It feels premature to review “Walang Aray,” the new musical by Philippine Educational Theater Association (Peta), mainly because what was shown to the public during its two-performance run last October was supposedly a “laboratory” production.
Indeed, what we saw was a full-fledged musical that was obviously put together in a limited amount of time. The rough edges, in both the material and the staging, were pretty evident.
And yet, it was also evident that, should Peta play its cards right—give this show the intricate incubation it deserves, then rightfully put it in next season’s lineup—the company might just be looking at its next surefire hit.
“Walang Aray” is a joyous romp that feels unmistakably of our time. It is essentially Severino Reyes’ classic zarzuela “Walang Sugat,” only now it sings pop, thrives in irreverent humor, and gladly lets the past and the present bleed into each other. Think star-crossed lovers by way of “Romeo and Juliet,” but set in a satirist’s Philippine Revolution.
The libretto is by Rody Vera; the music by Vince Lim. Together they have created what is probably the smartest—and funniest—musical piece to have hit the Peta Theater Center since “Kung Paano Ako Naging Leading Lady” four years ago.
And “Walang Aray” does share one fine trait with that other musical: It captures the idiosyncrasies of modern Filipino culture in a way that is both refreshing and mind-tickling.
There are front-act performers who sing about being front-act performers; lecherous priests and gossiping maids (swelling in number as they gabble their way down the neighborhood street); self-absorbed gym buffs led by Reyes’ Miguel, now a man-child with an identity crisis hoisted to surprising farcical heights by Bene Manaois; the underrated Gio Gahol in only his first musical leading role as Tenyong; and a deliciously shrill and overbearing mother figure in the excellent J-mee Katanyag, who gets to choke on her food in slow-mo and gawk in horror at her own criminal hand after slapping her daughter (Shaira Opsimar).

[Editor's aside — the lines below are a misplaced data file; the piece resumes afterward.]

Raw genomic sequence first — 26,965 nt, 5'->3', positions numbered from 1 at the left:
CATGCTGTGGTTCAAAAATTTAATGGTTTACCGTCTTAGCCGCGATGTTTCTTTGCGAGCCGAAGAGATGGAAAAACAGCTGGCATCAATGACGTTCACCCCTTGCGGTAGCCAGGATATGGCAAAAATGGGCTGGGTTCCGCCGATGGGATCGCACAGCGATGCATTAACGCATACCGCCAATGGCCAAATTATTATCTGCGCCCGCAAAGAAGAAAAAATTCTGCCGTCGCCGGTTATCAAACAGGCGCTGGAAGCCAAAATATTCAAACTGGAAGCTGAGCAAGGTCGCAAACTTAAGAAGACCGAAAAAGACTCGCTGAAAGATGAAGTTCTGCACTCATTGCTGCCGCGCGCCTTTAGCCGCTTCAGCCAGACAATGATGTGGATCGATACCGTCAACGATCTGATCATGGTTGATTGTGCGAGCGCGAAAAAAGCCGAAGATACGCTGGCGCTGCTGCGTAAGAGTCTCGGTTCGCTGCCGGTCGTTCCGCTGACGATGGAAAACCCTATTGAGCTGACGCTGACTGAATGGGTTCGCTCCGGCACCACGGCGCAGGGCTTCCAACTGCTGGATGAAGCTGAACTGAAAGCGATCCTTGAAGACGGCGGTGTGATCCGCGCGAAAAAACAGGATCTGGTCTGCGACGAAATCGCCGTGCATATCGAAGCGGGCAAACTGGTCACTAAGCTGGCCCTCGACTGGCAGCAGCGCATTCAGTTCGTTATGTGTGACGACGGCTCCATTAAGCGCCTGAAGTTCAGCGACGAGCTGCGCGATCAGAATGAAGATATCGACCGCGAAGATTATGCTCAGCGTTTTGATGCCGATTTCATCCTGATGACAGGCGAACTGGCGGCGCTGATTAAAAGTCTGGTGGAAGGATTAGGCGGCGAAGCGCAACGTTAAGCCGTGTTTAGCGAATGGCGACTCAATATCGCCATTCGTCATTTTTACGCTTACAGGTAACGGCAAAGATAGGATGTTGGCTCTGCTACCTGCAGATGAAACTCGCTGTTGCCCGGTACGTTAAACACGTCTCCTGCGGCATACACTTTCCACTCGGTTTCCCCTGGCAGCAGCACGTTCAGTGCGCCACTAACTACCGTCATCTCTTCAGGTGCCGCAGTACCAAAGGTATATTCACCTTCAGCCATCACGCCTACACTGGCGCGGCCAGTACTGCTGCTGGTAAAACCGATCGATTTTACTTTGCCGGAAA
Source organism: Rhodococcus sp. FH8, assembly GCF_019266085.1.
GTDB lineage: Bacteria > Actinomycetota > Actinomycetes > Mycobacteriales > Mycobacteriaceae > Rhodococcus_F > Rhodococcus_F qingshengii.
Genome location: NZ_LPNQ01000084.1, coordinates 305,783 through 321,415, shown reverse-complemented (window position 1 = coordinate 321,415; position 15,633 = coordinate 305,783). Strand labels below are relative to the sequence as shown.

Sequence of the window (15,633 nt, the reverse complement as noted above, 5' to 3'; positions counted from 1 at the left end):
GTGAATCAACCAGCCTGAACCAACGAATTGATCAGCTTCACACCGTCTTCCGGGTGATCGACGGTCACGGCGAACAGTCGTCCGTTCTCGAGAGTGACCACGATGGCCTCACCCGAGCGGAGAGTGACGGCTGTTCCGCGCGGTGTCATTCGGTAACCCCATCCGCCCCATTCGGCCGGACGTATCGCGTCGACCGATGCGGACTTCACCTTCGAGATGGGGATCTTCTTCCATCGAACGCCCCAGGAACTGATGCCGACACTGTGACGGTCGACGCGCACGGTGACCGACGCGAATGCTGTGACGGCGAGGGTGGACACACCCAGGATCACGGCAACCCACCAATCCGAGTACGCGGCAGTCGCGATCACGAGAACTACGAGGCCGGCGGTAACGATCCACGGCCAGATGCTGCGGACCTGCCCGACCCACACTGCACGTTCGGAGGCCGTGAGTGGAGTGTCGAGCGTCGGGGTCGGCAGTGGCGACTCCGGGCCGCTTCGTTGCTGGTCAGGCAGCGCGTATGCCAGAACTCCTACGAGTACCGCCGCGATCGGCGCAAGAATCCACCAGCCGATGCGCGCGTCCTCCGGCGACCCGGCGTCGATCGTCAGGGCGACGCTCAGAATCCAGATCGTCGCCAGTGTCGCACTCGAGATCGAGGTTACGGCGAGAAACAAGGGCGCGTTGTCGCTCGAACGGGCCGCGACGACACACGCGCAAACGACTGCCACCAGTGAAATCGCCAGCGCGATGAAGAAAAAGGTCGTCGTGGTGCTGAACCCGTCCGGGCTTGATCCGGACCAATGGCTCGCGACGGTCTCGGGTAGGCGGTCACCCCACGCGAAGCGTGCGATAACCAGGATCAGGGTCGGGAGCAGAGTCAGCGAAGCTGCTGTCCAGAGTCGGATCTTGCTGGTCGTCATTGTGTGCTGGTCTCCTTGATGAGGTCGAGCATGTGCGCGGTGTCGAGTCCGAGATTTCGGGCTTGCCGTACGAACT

The production directed by Ian Segarra could use some tightening, some more fine-tuning with the comedy, some more calibration to make everything and everyone move in perfect synchrony.
All of which could happen when the musical runs again—because it should. As it was, “Walang Aray” was already a massive trip—one of those rare, intelligent gems that leave you slightly cramped and dyspeptic from too much well-earned laughter.